|LETTER TO EDITOR
|Year : 2020 | Volume
| Issue : 3 | Page : 647-648
Management of acute leukemias: New tools validated by old treatments
Aditi Jain1, Sumeet P Mirgh2
1 Department of Hematology, Safdarjung and VMMC Hospital, New Delhi, India
2 Department of Medical Oncology, Tata Memorial Hospital, Advanced Centre for Treatment, Research and Education in Cancer, Homi Bhabha National Institute, Mumbai, Maharashtra, India
|Date of Submission||12-Jul-2020|
|Date of Decision||16-Jul-2020|
|Date of Acceptance||19-Jul-2020|
|Date of Web Publication||19-Sep-2020|
Sumeet P Mirgh
211, Hematolymphoid OPD, Pay Master Shodhika, Tata Memorial Centre, Advanced Centre for Treatment, Research and Education in Cancer, Sector-22, Kharghar, Navi Mumbai, Maharashtra
Source of Support: None, Conflict of Interest: None
|How to cite this article:|
Jain A, Mirgh SP. Management of acute leukemias: New tools validated by old treatments. Cancer Res Stat Treat 2020;3:647-8
Acute myeloid leukemia (AML) and acute lymphoblastic leukemia (ALL) have a prolonged treatment course, complicated by multiple medical, social, and financial issues. 3+7 remains the standard induction regimen for fit patients with AML. In their first study, Pandey et al. analyzed the efficacy of oral metronomic therapy (OMT) with prednisolone, etoposide, and 6-mercaptopurine for AML. However, the rationale for using this drug combination was not mentioned. Moreover, only patients with de novo AML with a median age of 40 years were included in this study. Of these, 80% (12/15) had an Eastern Cooperative Oncology Group-performance status (ECOG-PS) of 0–1. Furthermore, patients with active fungal infections, major bleeding, and prior chemotherapy/radiotherapy were excluded. It is well known that young patients with AML have a longer duration of complete remission (CR) and overall survival, and that infections constitute one-fourth of the AML induction mortality with the standard 3 + 7 induction chemotherapy. Thus, including older patients with poor ECOG-PS or those with baseline infections or relapsed/refractory disease, where OMT could be more useful, would have unveiled the true potential of this treatment.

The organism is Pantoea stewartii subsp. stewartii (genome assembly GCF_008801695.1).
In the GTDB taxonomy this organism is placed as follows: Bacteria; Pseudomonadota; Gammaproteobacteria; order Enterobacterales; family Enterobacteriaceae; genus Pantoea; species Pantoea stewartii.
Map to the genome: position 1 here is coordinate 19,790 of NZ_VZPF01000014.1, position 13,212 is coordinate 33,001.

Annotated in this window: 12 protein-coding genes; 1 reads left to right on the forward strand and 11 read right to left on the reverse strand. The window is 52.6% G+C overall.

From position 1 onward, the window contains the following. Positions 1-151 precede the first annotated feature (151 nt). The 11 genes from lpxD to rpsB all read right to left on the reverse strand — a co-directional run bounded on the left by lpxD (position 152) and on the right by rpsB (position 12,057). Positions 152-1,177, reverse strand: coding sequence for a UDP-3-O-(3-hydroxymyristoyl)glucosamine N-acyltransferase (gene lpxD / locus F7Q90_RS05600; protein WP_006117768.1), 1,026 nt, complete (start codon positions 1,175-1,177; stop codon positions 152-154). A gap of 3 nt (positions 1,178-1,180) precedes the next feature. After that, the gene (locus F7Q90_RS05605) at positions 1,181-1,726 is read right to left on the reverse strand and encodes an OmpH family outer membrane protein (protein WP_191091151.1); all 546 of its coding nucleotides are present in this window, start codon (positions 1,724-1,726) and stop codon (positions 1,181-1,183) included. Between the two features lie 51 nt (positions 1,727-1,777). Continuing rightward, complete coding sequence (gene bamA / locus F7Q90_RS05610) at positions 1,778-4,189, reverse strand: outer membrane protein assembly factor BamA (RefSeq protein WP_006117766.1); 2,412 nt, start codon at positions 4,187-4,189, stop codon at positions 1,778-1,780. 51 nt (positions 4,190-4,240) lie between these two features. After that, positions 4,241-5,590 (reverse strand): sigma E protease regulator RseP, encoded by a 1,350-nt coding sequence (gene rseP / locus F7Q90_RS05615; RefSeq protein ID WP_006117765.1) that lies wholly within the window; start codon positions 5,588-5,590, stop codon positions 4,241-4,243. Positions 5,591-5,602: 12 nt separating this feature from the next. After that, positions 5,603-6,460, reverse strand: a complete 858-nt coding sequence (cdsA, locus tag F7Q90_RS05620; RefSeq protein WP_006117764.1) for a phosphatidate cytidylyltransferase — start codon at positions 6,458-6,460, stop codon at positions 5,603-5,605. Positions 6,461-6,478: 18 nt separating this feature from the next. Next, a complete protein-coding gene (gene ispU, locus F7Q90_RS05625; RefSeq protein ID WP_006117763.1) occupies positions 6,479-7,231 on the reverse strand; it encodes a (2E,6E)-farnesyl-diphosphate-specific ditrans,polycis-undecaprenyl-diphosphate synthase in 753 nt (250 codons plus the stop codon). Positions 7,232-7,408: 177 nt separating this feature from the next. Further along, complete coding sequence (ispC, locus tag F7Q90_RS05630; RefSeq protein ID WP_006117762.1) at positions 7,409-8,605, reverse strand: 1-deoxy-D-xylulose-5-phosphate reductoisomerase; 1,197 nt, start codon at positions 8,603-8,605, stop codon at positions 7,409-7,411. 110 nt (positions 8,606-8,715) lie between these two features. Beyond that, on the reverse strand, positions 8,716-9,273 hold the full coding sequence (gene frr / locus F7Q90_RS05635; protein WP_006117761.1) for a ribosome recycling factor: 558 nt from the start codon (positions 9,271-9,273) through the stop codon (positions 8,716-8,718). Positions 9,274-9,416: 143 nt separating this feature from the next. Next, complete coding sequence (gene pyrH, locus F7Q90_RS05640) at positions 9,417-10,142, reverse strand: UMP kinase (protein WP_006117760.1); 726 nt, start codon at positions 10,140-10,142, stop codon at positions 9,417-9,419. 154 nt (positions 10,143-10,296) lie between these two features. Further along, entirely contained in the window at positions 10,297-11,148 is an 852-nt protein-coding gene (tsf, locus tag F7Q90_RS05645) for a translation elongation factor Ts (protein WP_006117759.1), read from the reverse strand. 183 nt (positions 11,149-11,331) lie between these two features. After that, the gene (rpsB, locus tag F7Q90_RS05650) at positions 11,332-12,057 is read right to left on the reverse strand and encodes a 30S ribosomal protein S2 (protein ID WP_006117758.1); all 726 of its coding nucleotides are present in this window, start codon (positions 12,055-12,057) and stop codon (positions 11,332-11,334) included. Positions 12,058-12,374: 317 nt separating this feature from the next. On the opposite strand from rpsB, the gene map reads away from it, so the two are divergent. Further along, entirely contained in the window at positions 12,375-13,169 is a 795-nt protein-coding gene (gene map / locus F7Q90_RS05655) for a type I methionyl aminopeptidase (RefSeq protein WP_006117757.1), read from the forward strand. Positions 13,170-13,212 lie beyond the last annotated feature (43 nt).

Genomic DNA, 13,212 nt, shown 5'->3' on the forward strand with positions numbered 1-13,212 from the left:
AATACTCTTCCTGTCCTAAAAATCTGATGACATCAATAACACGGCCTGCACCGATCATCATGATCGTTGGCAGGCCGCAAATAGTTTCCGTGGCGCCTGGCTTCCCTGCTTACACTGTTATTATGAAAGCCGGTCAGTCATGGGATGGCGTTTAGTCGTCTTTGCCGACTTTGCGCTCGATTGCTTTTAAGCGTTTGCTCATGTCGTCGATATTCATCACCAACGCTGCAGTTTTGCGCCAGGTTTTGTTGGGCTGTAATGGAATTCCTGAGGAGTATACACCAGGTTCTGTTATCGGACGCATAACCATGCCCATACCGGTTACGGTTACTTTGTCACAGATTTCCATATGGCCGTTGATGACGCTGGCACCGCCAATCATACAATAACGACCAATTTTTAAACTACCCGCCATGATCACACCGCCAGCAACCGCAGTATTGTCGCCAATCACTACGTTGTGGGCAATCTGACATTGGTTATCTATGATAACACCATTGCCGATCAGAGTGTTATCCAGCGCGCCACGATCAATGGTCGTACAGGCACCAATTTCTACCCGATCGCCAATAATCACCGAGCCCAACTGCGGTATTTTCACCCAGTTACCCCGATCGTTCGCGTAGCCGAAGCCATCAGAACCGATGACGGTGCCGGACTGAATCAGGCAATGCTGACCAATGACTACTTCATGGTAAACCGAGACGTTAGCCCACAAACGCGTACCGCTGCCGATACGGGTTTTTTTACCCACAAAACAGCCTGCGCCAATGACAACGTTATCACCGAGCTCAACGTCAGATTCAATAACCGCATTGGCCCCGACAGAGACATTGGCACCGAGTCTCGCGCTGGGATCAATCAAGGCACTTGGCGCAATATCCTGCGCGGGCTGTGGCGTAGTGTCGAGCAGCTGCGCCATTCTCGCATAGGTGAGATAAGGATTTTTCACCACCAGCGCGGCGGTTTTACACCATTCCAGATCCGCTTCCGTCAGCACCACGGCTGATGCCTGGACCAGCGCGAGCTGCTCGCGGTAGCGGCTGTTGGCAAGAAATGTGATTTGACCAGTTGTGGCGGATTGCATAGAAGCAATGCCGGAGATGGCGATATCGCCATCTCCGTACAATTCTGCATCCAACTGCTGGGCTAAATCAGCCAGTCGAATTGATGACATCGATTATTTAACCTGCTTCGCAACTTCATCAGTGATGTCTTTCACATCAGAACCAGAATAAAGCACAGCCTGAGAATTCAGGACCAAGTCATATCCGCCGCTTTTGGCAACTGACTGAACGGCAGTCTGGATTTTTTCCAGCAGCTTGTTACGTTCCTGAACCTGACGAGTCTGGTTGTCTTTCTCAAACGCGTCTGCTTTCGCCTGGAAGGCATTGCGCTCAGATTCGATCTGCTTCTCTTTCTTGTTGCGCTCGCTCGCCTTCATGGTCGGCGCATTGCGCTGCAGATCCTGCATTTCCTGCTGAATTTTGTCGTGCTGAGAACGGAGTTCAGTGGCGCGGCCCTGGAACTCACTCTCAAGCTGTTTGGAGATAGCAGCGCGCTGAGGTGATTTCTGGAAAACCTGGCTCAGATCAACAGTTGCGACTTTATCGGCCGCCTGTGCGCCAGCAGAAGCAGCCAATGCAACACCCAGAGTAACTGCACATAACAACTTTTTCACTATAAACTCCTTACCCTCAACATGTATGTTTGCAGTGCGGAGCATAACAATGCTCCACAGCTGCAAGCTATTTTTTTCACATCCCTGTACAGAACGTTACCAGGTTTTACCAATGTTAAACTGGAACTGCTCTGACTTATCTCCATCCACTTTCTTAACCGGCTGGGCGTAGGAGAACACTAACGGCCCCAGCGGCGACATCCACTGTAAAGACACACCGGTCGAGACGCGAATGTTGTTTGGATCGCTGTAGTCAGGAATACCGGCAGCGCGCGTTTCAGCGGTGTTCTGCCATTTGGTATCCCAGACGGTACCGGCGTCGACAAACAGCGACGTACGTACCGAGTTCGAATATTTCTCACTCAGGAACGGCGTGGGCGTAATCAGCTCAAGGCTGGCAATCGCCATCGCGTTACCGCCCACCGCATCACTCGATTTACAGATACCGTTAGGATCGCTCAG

We disagree with the statement that fluorescence in situ hybridization (FISH) in AML is a part of every baseline diagnostic workup. Clinically significant discordance between karyotyping and FISH is highly uncommon, and hence FISH can be safely omitted. Thus, FISH should be performed only if cytogenetics are inadequate. In our view, a well-performed karyotype with 20 metaphases is adequate. Analysis of minimal residual disease (MRD) appears to have been a futile exercise in patient 5 (Group A) as the marrow aspirate showed 24% blasts. On the other hand, in Group B, the added benefit of OMT in patients who had already achieved CR may be questionable. However, we agree that OMT could be a bridge to definitive therapy during the coronavirus disease 2019 pandemic.
In their second study, Pandey et al. performed a retrospective analysis of the effect of MRD on the survival of 130 patients with ALL treated with the MCP-841 protocol in Bihar, India. This protocol is still used in resource-limited settings as it requires minimum supportive care and is cost-effective. We would like to compliment the author on being able to provide a standard effective protocol as a stand-alone oncologist, despite the lack of supportive staff, institutional facilities, and the low socioeconomic status of the population. It is commendable that they were able to use a combination of leukocyte-associated immunophenotype and different-from-normal approach by sending samples to national accredited labs with financial aid.
Limiting the BCR-ABL (Breakpoint cluster region-Abelson leukemia virus) testing only to patients with a total leukocyte count >15,000/mm3 is a gross lacuna, especially because baseline cytogenetics and molecular tests were also omitted for cost-effectiveness. Furthermore, the authors also failed to mention how the Ph-positive patients were treated and whether any tyrosine kinase inhibitor was added. It is unclear whether the survival data presented in the study are for the total number of patients enrolled at the beginning or for those who completed induction or achieved CR at the end of induction, because of the conflicting statements in the study. Survival data need to be calculated with the latter as the denominator for determining the effect of MRD on survival. Toxicity-related deaths after induction were also included in the survival analysis and are likely to be a confounding factor for the true effect of MRD on relapse rates. The short duration of this study (median follow-up of 21 months) could also underrepresent this aspect.
We applaud the authors' attempts to improve the treatment for acute leukemias in resource-constrained settings with minimal chemotoxicity. Further studies down the road may benefit a large number of patients in this group.
Financial support and sponsorship
Conflicts of interest
There are no conflicts of interest.
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